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Federal Appeals Court Temporarily Blocks Deportation of Injured Child In Texas Detention Center

An origami crane hangs on a fence outside the South Texas family detention center in Dilley, Texas.
File Photo| Norma Martinez | Texas Public Radio
An origami crane hangs on a fence outside the South Texas family detention center in Dilley, Texas.

The 9thU.S. Circuit Court of Appeals issued an emergency stay late Monday night, blocking the deportation of a 5-year-old Guatemalan boy until the court can hear his case.

The move puts a hold on an earlier ruling, which would have allowed U.S. Immigration and Customs Enforcement to deport the boy and his family.Texas Public Radio’s Camille Phillips reports a federal appeals court has temporarily blocked the deportation of a 5-year-old Guatemalan boy.

U.S. District Judge Stephen Wilson ruled Monday that the child’s attorneys had failed to prove that he would “suffer irreparable harm” if he is deported without being examined by a medical specialist.

The 5-year-old fractured his skull in an accident before immigrational officials took him and his family into custody. The child’s mother said in written testimony that her son is experiencing chronic pain and complains of sensitivity to sound. She petitioned the judgeto stay his deportation until after a pediatric neurologist and pediatric neurosurgeon examine him for a possible traumatic brain injury.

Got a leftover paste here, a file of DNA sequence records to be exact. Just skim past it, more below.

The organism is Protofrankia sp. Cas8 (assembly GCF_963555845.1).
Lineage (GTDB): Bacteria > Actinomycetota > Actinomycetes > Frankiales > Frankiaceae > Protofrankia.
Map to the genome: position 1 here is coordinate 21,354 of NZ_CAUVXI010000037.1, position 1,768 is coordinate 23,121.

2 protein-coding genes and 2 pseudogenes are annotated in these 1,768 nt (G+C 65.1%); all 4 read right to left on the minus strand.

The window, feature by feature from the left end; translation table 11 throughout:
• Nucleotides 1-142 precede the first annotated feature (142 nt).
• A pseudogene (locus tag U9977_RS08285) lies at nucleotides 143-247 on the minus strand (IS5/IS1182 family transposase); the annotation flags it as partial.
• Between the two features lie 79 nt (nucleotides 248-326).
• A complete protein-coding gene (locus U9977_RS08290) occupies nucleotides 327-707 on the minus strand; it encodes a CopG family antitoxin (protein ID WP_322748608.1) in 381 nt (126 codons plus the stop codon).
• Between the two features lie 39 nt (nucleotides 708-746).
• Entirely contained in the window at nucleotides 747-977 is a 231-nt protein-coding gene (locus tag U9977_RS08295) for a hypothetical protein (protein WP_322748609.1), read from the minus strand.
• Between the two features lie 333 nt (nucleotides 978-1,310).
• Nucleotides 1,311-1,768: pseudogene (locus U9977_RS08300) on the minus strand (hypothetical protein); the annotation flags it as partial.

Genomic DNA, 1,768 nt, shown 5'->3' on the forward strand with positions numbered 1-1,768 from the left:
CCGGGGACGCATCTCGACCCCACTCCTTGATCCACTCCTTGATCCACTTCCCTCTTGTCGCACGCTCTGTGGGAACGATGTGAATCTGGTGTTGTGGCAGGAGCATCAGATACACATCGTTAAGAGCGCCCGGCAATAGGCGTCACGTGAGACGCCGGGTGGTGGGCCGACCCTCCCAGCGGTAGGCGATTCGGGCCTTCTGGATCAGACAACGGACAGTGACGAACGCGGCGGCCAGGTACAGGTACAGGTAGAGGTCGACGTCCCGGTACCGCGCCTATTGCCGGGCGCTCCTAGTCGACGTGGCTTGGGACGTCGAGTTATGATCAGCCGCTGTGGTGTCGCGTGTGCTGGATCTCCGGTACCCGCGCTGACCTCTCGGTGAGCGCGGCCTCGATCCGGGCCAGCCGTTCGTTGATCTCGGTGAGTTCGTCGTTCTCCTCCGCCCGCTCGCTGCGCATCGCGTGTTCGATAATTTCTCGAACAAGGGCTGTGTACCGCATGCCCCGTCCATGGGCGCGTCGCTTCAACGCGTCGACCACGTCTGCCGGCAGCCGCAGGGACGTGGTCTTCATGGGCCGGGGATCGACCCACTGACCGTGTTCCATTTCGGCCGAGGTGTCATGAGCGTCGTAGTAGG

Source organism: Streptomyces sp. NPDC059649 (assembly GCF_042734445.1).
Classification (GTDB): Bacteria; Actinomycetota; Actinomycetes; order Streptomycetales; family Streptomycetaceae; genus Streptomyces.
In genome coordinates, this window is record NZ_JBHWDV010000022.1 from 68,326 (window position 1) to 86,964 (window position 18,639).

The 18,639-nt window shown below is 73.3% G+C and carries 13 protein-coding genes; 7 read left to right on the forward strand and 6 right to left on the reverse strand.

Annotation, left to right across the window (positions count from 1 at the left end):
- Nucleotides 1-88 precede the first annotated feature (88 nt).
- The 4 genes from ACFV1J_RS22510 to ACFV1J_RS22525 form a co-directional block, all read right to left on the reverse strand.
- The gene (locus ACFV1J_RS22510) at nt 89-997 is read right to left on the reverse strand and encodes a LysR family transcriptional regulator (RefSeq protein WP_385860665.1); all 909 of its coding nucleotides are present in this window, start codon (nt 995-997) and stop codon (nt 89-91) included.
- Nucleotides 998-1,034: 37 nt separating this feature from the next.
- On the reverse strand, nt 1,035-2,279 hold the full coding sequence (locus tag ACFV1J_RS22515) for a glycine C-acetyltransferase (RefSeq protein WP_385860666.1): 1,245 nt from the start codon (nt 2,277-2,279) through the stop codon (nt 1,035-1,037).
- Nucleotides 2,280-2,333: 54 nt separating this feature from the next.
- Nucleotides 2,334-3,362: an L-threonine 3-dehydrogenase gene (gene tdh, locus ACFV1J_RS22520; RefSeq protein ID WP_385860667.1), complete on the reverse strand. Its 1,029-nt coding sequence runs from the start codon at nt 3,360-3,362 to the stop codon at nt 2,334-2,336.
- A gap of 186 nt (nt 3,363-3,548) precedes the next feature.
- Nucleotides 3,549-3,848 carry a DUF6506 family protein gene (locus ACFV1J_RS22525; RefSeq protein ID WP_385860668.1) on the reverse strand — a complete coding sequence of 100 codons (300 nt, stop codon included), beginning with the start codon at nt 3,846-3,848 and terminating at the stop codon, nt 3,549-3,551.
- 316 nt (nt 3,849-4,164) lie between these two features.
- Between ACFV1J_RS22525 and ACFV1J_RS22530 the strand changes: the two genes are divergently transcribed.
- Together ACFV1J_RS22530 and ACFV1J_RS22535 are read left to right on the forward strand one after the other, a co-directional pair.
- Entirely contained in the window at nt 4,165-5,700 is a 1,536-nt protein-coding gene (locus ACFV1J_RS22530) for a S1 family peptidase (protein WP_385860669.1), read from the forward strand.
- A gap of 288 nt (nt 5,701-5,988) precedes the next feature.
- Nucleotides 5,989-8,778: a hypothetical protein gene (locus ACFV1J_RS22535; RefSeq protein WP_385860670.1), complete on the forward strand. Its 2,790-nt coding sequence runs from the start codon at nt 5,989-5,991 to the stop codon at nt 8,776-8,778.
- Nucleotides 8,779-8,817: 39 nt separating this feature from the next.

In hisorder dismissing her suit, Wilson said ICE is “only required to provide ‘appropriate routine and emergency medical services’ to children in immigration custody,” and that the child could be treated in Guatemala after he has been deported.

Dr. Amy Cohen, a child psychiatrist who has examined the 5-year-old’s medical records, said Monday that she was “shocked and devastated” by the original judge’s ruling.

“It's really difficult to understand how any judge or, for that matter, the government, could deny a child who's had a very, very serious head trauma the evaluation and care that he requires,” said Cohen, the executive director of the asylum advocacy organization Every Last One.

“If this was a parent who is doing to their child what the government is doing to this child, that parent could be accused of serious neglect,” Cohen said. “Unfortunately this represents a pattern of neglect of the medical care of children who are under government custody.”

Texas Public Radio is not naming the child or his mother because the family fears for their safety if they return to Guatemala. The family filed suit in California, where they were living before they were arrested by ICE and taken to the family detention center in Dilley, Texas.

Cohen and a specialist in traumatic brain injuries from the UCLA children’s hospital provided written testimony warning that the 5-year-old could face lasting consequences if left untreated.

However, the judge ruled that it wasn’t the responsibility of ICE to ensure the child received that treatment.

ICE has declined to comment on the ongoing case, but previously defended the child’s care while in custody.

Camille Phillips can be reached at Camille@TPR.org and on Twitter at @cmpcamille.

Copyright 2020 Texas Public Radio

Camille Phillips covers education for Texas Public Radio.